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This is very true. I had grounding issues moving the battery to the trunk in spite of having clean metal and grounds directly to the frame. The steel in the body/frame is just not as electrically conductive as you might imagine. Once I ran a separate ground wire to a front bulkhead terminal the problems went away.

Quote:
Originally Posted by Big Dave View Post
The electric gauge in these cars measures volts not temperature. It has an alloy of metal inside that changes resistance with heat. It is usually fairly accurate (no where near as accurate as a mechanical Mercury filled bulb is, but it is better than an idiot light).

However have you ever heard mention of grounding issues on these old cars? If you have a bad ground; say some one painted the head and got a plastic insulator called paint on the threads, or there are no grounding straps connecting the dash and the engine that should be attached to the firewall and the bell housing, or you have a bad terminal that is all corroded on your battery, don't expect anything to work correctly or consistently.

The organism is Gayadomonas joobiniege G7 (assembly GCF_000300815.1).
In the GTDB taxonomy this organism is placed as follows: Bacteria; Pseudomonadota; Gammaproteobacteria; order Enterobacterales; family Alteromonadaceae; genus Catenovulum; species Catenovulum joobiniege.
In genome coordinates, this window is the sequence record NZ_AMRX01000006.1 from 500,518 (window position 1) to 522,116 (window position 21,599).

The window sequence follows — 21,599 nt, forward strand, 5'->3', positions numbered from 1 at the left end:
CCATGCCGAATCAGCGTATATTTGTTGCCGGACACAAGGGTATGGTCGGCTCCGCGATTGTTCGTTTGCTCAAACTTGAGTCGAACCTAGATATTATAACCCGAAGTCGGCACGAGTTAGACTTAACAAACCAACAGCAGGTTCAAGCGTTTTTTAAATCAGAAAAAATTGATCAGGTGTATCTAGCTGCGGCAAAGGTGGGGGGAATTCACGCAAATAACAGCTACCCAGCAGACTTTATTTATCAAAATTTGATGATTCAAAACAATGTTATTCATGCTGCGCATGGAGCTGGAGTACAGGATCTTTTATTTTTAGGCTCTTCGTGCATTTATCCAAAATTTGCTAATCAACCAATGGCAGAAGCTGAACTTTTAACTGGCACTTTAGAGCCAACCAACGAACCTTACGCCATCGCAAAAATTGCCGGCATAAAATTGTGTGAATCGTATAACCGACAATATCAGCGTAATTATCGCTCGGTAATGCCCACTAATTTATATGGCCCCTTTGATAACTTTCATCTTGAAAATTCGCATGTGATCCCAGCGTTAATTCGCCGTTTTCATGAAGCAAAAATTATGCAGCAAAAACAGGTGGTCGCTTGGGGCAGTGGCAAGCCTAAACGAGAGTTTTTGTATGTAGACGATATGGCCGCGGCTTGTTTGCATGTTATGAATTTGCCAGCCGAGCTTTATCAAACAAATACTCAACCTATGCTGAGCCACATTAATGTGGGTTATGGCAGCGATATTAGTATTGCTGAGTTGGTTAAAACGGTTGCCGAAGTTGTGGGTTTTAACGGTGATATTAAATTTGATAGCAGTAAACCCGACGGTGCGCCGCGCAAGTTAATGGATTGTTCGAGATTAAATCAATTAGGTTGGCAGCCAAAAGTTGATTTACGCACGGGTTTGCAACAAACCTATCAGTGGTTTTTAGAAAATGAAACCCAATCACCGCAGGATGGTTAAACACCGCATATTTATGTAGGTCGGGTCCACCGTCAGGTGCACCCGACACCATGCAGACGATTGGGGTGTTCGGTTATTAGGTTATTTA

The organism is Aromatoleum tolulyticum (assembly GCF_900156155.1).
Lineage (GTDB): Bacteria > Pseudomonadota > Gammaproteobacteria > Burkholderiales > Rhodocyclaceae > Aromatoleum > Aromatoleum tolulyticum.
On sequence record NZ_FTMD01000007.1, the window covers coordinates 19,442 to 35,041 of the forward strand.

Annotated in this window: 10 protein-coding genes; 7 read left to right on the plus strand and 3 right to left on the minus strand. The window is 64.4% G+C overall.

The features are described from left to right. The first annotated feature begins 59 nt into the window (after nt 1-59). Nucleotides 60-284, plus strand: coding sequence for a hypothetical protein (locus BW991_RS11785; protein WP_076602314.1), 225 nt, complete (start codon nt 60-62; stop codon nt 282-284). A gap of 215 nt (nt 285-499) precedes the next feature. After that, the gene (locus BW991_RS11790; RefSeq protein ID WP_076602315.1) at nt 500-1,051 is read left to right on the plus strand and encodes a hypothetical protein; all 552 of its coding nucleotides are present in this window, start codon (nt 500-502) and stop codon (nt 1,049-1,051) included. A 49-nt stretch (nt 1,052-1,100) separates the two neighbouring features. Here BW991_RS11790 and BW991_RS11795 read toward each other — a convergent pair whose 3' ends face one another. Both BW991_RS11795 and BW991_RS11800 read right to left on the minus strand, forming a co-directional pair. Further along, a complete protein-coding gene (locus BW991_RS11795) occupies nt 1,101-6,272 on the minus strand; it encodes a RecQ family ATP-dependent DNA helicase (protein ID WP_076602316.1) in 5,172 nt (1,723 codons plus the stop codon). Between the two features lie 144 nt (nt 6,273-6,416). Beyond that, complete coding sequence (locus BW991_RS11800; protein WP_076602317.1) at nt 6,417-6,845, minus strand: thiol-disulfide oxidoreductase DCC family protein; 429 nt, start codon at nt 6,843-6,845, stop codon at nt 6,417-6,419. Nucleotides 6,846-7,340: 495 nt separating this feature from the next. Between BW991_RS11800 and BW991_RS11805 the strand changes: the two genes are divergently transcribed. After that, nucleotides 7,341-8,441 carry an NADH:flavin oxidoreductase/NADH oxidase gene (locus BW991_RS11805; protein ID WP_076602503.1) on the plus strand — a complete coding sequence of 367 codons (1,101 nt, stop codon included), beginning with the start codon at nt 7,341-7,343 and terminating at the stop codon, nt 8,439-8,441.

Big Dave

1969 Imapala convertible build thread here:
https://www.pro-touring.com/threads/...ghlight=impala
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post #14 of 16 (permalink) Old 04-29-2020, 10:18 PM
 
 
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Big Dave,
That is very interesting. I have a 65 SS and all the gauges work except Engine temp. It seems to work until it gets warm and then if I use the turn signal or the brakes, the needle pegs to full hot, like the circuit is open. Your idea of running a ground strap from the engine to the firewall may be a good fix. Do you happen to know where I should run the strap to?
Thanks!
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post #15 of 16 (permalink) Old 04-29-2020, 11:49 PM